Columbia Business School vs. Dartmouth’s Tuck

Enrollment:

Columbia is one of the largest two-year, full-time MBA programs in the world, with a total enrollment of nearly 1,300 students–not including more than 200 additional Executive MBAs. That’s more than twice the size of Dartmouth’s total enrollment of 510. Dartmouth is known for its intimate and close-knit community environment, while Columbia–as a New York City school–is an extreme opposite. Columbia is only slightly more international–merely by two percentage points which is surprising given its location. Yet there is great diversity within Columbia’s international student population: the Class of 2011, for example, colectively speaks more than 50 languages, including Sanskrit, Tagalog, Yoruba and Serbian. The numbers for women, international and minority students are for the Class of 2011.

Enrollment Stats Dartmouth Columbia
Total MBA Enrollment 510 1,293
Women 33% 34%
International 30% 32%
Minority 18% 18%

Poets&Quants:

The poets seem to win out at Tuck, where 26% of the incoming class has humanities undergraduate degrees vs. 20% at Columbia. The larger difference appears to be students with engineering and math degrees, an area where you might not have expected Tuck to be as strong as it is. Tuck says 27% of its students in the Class of 2011 have such degrees compared to only 13% at Columbia.

Undergrad Degrees Dartmouth Columbia
Humanities 26% 20%
Engineering/Math 27% 13%
Business/Economics 41% 46%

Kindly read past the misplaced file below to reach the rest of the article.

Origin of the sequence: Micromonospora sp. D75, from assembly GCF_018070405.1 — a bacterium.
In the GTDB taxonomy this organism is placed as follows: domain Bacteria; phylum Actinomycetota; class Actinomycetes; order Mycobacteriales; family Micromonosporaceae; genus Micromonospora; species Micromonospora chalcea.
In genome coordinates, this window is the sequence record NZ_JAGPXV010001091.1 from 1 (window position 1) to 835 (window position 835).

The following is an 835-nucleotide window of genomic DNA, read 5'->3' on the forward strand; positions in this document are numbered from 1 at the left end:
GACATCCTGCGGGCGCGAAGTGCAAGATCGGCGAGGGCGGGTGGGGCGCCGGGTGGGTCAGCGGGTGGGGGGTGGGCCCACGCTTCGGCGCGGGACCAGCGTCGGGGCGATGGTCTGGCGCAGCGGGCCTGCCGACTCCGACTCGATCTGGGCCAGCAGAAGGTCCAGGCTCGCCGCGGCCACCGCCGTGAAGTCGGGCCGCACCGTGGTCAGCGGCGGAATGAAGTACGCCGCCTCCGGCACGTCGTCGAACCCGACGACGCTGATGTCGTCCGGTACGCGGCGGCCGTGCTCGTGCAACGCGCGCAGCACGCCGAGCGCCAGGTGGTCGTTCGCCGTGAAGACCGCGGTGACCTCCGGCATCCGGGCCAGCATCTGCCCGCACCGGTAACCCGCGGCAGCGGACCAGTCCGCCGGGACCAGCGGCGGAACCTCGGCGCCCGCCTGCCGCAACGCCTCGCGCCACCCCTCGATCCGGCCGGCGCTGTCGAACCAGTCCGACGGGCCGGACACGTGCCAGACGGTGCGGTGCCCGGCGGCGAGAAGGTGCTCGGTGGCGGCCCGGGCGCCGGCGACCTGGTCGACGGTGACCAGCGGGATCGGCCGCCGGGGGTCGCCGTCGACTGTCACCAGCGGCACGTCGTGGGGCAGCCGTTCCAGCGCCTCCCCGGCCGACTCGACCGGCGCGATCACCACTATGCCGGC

Jobs and Pay:

The financial meltdown of 2009 led to a disaster of an MBA recruiting season at Columbia’s Business School. Nearly four of every ten graduating students in the Class of 2009 was without a job at commencement. Columbia was more severely impacted because it traditionally feeds Wall Street and the big banks which were largely on life support at the time. Dartmouth did much better, though nothing to brag about, because nearly a third of its class didn’t have jobs when they graduated. Grads from both schools fared much better three months after commencement, yet Columbia sill significantly trailed Tuck. Starting pay for Tuckies was more than $5,000 more than at Columbia and is also third best, after only Stanford and Harvard. The estimates of median pay over a full career come from a study by PayScale done for BusinessWeek and do not include stock options or equity stakes by entrepreneurs. Columbia grads did better than Dartmouth here by a couple hundred thousand dollars. In fact, Columbia MBAs were third behind Harvard and Wharton. Dartmouth came in fifth on this measurement, just below Stanford.

Job & Pay Data Dartmouth Columbia
Starting salary & bonus $128,282 $123,150
MBAs employed at commencement 69.2% 61.1%
MBAs employed 3 months after commencement 82.8% 77.3%
Estimated median pay & bonus over a full career $3,146,032 $3,349,669
  • CBSalum

    I am a CBS alum and I can 100% attest that the vibe and culture of the school is not competitive/cut-throat.  It’s a very collegial, fun and hardworking bunch.  Admittedly, the facilities are pretty bad for a top school.

  • BSchoolGuy

    This article needs to be archived and dated. The material is very out of date. 

  • guest